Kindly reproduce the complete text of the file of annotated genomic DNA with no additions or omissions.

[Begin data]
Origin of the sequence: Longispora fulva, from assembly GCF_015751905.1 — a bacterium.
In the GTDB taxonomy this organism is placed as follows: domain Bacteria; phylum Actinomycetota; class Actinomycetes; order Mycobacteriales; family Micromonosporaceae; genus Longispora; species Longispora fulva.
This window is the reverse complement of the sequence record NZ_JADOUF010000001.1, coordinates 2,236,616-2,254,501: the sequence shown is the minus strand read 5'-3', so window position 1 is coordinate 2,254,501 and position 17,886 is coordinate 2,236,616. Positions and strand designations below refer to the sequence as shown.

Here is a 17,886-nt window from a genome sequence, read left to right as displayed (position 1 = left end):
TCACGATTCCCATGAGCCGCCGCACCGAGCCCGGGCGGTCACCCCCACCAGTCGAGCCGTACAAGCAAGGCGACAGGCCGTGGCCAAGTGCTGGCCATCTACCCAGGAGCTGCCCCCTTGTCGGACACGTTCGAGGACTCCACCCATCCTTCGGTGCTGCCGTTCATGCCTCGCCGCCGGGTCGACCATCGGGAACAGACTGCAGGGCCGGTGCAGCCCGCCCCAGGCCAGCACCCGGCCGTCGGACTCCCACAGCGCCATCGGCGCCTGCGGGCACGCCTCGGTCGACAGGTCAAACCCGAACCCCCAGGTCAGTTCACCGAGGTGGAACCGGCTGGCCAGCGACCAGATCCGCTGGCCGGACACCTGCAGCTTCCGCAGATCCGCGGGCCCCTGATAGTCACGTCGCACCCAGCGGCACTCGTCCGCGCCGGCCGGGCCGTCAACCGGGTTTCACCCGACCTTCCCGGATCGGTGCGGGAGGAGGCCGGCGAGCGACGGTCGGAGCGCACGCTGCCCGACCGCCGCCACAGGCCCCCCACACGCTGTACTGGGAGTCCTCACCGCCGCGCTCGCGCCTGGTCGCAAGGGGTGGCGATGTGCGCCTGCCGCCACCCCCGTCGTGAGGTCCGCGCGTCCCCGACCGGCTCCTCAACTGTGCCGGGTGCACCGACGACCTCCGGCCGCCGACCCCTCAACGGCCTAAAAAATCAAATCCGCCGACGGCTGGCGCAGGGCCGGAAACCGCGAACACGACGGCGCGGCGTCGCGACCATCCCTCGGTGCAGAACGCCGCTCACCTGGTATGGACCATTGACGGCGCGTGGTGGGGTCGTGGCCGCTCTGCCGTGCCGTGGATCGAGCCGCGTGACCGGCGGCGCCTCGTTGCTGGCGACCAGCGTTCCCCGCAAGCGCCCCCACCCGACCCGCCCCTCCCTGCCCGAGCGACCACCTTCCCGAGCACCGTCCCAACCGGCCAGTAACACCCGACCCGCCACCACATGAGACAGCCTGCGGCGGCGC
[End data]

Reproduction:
Origin of the sequence: Longispora fulva, from assembly GCF_015751905.1 — a bacterium.
In the GTDB taxonomy this organism is placed as follows: domain Bacteria; phylum Actinomycetota; class Actinomycetes; order Mycobacteriales; family Micromonosporaceae; genus Longispora; species Longispora fulva.
This window is the reverse complement of the sequence record NZ_JADOUF010000001.1, coordinates 2,236,616-2,254,501: the sequence shown is the minus strand read 5'-3', so window position 1 is coordinate 2,254,501 and position 17,886 is coordinate 2,236,616. Positions and strand designations below refer to the sequence as shown.

Here is a 17,886-nt window from a genome sequence, read left to right as displayed (position 1 = left end):
TCACGATTCCCATGAGCCGCCGCACCGAGCCCGGGCGGTCACCCCCACCAGTCGAGCCGTACAAGCAAGGCGACAGGCCGTGGCCAAGTGCTGGCCATCTACCCAGGAGCTGCCCCCTTGTCGGACACGTTCGAGGACTCCACCCATCCTTCGGTGCTGCCGTTCATGCCTCGCCGCCGGGTCGACCATCGGGAACAGACTGCAGGGCCGGTGCAGCCCGCCCCAGGCCAGCACCCGGCCGTCGGACTCCCACAGCGCCATCGGCGCCTGCGGGCACGCCTCGGTCGACAGGTCAAACCCGAACCCCCAGGTCAGTTCACCGAGGTGGAACCGGCTGGCCAGCGACCAGATCCGCTGGCCGGACACCTGCAGCTTCCGCAGATCCGCGGGCCCCTGATAGTCACGTCGCACCCAGCGGCACTCGTCCGCGCCGGCCGGGCCGTCAACCGGGTTTCACCCGACCTTCCCGGATCGGTGCGGGAGGAGGCCGGCGAGCGACGGTCGGAGCGCACGCTGCCCGACCGCCGCCACAGGCCCCCCACACGCTGTACTGGGAGTCCTCACCGCCGCGCTCGCGCCTGGTCGCAAGGGGTGGCGATGTGCGCCTGCCGCCACCCCCGTCGTGAGGTCCGCGCGTCCCCGACCGGCTCCTCAACTGTGCCGGGTGCACCGACGACCTCCGGCCGCCGACCCCTCAACGGCCTAAAAAATCAAATCCGCCGACGGCTGGCGCAGGGCCGGAAACCGCGAACACGACGGCGCGGCGTCGCGACCATCCCTCGGTGCAGAACGCCGCTCACCTGGTATGGACCATTGACGGCGCGTGGTGGGGTCGTGGCCGCTCTGCCGTGCCGTGGATCGAGCCGCGTGACCGGCGGCGCCTCGTTGCTGGCGACCAGCGTTCCCCGCAAGCGCCCCCACCCGACCCGCCCCTCCCTGCCCGAGCGACCACCTTCCCGAGCACCGTCCCAACCGGCCAGTAACACCCGACCCGCCACCACATGAGACAGCCTGCGGCGGCGC